Heidi Männikkö will start a masters degree in Medieval studies at Oxford University this coming autumn, after completing her undergraduate degree at Aberdeen University.
One main reason she’ll stay in the UK is that no Finnish universities offer a masters degree in her subject. She was also concerned about the effect of budget cuts at Finnish universities, and thinks her chances of getting a job in academia are better in the UK rather than at home in Finland.
“Of course Brexit was in my mind while I applied, but as my degree is only for a year it will be over before the UK actually leaves. So until then it should not have an effect on me or my studies” Männikkö tells News Now Finland.
“I know a lots of people who have applied now particularly in Scotland as this might be the last chance to get a fully funded undergrad degree in Scotland” she says.
Originally from Pälkäne, Sanni Suhonen grew up in Brussels. After completing a psychology degree, she’s now studying primary education at Edinburgh University and is confident of finding work since Finns are well respected in this field.
“I think Scotland remains attractive because it’s free and it does have the amazing international student community that you can’t really get in Finland. I think people are willing to risk the uncertainty of Brexit if they really want that, because they can’t get it at home” she explains.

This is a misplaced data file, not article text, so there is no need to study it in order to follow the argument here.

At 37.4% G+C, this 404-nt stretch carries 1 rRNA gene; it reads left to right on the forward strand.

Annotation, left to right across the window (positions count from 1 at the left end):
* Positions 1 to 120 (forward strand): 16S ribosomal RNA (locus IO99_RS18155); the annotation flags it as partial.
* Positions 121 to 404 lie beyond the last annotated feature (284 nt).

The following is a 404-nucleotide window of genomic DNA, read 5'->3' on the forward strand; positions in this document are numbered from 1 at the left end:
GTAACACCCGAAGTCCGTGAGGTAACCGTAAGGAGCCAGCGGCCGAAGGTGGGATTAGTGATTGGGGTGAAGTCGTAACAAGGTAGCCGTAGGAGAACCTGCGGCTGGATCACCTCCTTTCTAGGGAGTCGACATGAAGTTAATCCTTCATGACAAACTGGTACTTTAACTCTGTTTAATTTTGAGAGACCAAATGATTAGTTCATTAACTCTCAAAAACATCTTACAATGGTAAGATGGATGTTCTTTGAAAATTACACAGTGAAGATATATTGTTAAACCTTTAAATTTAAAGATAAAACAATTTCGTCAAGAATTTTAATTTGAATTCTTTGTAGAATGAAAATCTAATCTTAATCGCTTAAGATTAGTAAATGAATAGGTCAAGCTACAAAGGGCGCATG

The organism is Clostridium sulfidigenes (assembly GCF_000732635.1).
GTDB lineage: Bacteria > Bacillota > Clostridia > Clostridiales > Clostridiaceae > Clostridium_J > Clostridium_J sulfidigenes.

Suhonen says that breaking out of the ‘international student bubble’ and making connections has helped her land a placement at a local school, and that’s something Finnish students need to work on, in case it becomes “more socially acceptable” after Brexit to openly choose local students rather than foreign students for work placements or internships.
“I’m personally not that worried about Brexit as I’ve been here for six years now, I feel like I’ve got good connections, work experience and am part of the community. I feel more at home here than in Finland” she says.
Studying international relations and politics, Panu Puhakka moved from Lohja to Aberdeen and is half way through his degree course.
“I am a bit worried about what Brexit will bring but I trust that I’ll be able to finish my current degree in the UK, and if I can’t stay here after, I’m sure I’ll be okay moving elsewhere” Puhakka tells News Now Finland.
“I know some people who applied this spring and are starting in the fall, and for those going to Scotland the free education plays a big part. And since the Scottish government and universities have promised that the people starting this year will be able to get their degree for free, the people who are about to start want to take advantage of it” he says.
At the University of Glasgow, Laura Hirvonen is taking using the portable Finnish study grant, and the guarantee of free tuition from the Scottish government, to do a degree in economics and politics.
“As a student I believe Brexit won’t majorly affect my right to stay in the country. I’m planning to settle down in Scotland after my degree and I guess then Brexit will affect me more but I’m trying not to worry about that yet” she says.
“I still want to believe the British government and EU will be able to negotiate a deal that won’t kick me out of the country”.